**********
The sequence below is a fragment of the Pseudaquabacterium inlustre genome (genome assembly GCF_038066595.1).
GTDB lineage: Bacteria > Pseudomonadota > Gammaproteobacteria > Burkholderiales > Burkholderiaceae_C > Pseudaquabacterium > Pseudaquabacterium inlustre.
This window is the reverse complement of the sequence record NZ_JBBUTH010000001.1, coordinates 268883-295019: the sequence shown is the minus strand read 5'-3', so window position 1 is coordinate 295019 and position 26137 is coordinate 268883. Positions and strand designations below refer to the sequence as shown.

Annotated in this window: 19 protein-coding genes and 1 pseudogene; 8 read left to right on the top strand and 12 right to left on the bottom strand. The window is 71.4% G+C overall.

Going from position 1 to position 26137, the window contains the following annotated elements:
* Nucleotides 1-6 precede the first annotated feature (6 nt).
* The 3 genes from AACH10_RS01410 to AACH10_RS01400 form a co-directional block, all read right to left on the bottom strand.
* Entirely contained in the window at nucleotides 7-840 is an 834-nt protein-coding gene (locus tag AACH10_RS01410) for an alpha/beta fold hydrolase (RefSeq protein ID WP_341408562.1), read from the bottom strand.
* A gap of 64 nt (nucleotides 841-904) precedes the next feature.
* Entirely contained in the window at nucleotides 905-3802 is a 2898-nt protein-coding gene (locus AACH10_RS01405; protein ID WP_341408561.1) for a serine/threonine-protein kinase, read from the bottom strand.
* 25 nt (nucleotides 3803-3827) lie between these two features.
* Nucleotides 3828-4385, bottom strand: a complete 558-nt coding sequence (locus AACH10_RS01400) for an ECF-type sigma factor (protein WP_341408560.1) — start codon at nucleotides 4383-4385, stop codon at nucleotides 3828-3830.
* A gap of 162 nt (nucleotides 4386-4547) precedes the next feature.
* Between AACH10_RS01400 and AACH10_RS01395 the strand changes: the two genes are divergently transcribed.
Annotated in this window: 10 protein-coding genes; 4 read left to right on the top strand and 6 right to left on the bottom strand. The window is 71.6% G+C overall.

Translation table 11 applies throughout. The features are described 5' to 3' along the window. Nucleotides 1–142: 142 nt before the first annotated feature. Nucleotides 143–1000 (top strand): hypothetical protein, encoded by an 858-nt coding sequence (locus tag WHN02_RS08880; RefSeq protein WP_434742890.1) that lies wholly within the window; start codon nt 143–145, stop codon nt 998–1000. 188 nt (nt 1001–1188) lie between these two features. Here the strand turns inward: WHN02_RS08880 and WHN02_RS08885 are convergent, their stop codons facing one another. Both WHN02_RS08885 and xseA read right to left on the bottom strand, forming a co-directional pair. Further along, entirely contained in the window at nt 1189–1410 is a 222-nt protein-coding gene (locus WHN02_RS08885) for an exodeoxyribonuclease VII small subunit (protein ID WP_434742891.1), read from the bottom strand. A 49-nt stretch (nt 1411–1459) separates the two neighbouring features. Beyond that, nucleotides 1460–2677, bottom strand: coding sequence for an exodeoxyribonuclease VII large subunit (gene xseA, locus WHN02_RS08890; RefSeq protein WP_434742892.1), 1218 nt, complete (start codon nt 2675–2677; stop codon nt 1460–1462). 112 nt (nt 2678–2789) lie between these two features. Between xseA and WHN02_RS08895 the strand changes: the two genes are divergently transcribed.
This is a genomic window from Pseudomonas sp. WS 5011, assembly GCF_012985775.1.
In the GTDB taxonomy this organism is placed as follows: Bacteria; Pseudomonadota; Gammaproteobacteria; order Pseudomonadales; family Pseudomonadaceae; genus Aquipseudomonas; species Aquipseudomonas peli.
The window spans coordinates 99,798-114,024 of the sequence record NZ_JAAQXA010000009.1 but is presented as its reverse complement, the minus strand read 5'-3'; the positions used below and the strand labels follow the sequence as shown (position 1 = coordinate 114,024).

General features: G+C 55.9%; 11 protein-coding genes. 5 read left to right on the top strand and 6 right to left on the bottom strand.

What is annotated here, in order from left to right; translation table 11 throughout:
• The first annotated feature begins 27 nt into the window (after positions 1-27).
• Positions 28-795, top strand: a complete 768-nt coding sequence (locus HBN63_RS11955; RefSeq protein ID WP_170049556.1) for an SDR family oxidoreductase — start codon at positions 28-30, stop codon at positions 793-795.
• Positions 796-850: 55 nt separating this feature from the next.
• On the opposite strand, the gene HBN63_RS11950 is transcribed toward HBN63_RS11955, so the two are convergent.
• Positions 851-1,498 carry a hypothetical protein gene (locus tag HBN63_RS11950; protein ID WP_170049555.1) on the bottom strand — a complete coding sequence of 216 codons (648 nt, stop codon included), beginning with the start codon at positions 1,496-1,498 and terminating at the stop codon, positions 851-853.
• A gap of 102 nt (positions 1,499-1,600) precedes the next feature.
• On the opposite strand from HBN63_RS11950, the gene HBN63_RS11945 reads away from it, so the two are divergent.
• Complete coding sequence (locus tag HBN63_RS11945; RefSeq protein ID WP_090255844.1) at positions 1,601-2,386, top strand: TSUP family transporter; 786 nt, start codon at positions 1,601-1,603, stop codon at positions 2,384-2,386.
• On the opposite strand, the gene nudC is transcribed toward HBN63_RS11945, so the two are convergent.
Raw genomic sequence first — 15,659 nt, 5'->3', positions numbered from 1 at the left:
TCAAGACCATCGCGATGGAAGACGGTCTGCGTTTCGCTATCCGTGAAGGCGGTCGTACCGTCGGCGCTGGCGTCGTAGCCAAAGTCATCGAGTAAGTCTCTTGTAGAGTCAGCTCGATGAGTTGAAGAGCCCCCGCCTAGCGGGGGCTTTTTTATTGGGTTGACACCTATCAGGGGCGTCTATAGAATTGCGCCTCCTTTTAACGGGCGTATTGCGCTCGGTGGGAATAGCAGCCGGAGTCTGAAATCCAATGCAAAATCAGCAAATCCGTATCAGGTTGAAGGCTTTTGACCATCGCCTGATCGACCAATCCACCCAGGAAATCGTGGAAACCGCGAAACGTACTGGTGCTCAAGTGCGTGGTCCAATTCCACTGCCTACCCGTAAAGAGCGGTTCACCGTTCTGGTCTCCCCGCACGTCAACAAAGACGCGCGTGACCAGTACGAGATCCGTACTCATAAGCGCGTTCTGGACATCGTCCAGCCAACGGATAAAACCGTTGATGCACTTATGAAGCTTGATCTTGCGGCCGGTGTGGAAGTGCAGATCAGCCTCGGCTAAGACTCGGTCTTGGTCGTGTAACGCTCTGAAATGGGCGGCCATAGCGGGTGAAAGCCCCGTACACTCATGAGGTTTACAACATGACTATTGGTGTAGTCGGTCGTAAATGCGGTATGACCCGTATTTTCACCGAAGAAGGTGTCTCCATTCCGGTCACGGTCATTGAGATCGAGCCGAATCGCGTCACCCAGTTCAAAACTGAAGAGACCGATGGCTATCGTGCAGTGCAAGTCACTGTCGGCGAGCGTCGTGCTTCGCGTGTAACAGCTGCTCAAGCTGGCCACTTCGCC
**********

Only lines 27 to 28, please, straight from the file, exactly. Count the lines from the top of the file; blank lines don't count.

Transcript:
• A gap of 102 nt (positions 1,499-1,600) precedes the next feature.
• On the opposite strand from HBN63_RS11950, the gene HBN63_RS11945 reads away from it, so the two are divergent.